Monday, January 17, 2005
The Golden Globes Informational
Since my new book concerns the social as well as economic logic of Hollywood, I tivo-ed the Golden Globes Awards last night on NBC. If this star-wrangling informational did not exist, NBC might have had to invent it to compete with ABC’s Oscar Awards. Fortunately, for NBC, an otherwise obscure group calling itself the Hollywood Foreign Press Association (HFPA) had invented this award-ceremony in 1944 during a free lunch in the 20th Century Fox commissary. Although its dozen or so "members" were mainly refugees in the Land of Nod (as Sam Spiegel called LA). The German occupation of their homelands had made most of them correspondents without a country, but they loved movies. At this point, Twentieth-Century Fox’s ingenious studio head Darryl F. Zanuck saw that they offered a highly-valued product in Hollywood: awards for studio movies. Since the Academy of Arts & Sciences had passed over his studio's Song Of Bernadette for the "Best Picture" Oscar in 1943), why not accept the "Best Picture" award-- as well as Best Director" and Best Actress-- from the Hollywood Foreign Press Association (although the "association" had not yet put together enough money to design the "Golden Globes.") So, with a little largesse from the studios, another annual Award ceremony-- and opportunity for product placement-- was born.
In short order, the HFPA came up with a slew of other awards that appealed to studio chiefs: "Best Film for Promoting International Good Will," "Best Film Promoting International Understanding," "Best Non-Professional Acting," "Hollywood Citizen Award," "Ambassador of Good Will," and a special award for "Furthering the Influence of the Screen" (which went to the Hindustani version of Disney's Bambi.) With them, it promoted lavish dinners at celebrity hangouts including Ciro's, the Coconut Grove and the polo lounge of the Beverly Hills Hotel.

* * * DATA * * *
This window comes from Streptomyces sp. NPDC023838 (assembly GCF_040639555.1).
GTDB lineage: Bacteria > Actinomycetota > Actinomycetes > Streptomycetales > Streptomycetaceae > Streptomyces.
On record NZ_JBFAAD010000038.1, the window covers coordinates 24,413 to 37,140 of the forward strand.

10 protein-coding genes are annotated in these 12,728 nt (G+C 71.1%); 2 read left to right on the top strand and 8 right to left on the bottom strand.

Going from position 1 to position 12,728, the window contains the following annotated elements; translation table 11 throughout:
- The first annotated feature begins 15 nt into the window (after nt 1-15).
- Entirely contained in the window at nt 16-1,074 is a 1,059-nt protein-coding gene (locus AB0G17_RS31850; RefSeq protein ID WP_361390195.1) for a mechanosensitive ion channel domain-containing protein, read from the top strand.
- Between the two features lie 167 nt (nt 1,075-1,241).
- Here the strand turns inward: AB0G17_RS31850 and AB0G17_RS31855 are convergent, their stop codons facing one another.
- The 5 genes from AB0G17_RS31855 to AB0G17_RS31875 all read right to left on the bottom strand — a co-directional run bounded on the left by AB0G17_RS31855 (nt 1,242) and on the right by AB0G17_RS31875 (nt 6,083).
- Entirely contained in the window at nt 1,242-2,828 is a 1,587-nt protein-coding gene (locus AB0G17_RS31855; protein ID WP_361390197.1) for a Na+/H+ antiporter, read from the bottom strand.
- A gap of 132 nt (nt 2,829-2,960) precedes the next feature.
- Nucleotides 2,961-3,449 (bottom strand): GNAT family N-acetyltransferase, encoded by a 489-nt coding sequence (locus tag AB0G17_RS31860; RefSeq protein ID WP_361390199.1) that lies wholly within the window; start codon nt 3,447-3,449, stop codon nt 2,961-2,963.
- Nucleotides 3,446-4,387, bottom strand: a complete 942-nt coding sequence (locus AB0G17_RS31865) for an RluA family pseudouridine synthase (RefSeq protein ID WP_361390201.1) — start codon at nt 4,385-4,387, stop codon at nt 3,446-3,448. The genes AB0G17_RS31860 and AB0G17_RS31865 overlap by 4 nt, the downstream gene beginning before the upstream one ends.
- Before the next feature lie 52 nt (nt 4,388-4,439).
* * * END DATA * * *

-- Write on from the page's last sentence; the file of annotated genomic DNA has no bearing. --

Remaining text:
For a while, it was run by Swedish twin brothers; Gustav and Bertil Unger, who were tap dancers. Gustave wore his monocle in his right eye, Bertil in his left. Reportedly, they picked winners on the basis of who they could get to show up.
But despite the fun, the enterprising group only began to make real money when Ted Turner elected to televise its informational in the 1980s, a gig taken over by NBC in 1996 (which paid the HFPA roughly $3 million a year for the broadcast rights.)
Nowadays it is of no matter that the 82 members who vote the awards are mostly free-lance writers and photographers with day jobs or that they have little, if any, connection with the Hollywood community. As the Hollywood Reporter observed "The studios couldn't care less whether the awards are decided by isolated Benedictine monks in the Himalayas or angels on high, at least not since the Globes have evolved into a tremendous marketing tool." As such, it offer scripted speeches by stars, promotional clips from movies, and nostalgic eulogies to some 20 million viewers. And by this time the value of public self-congratulation has become so inculcated in the Hollywood culture that one producer carpingly complained to me, "These ceremonies have taken over our social life. Almost every week we get into our formal gear, push through a gauntlet of paparazzi to get to some ballroom, give ourselves awards for everything from movies to lifetime achievements, and then applaud ourselves." Nevertheless, Hollywood’s star troopers suited up last night for yet another black-tie award ceremonies. All part of the Big Picture.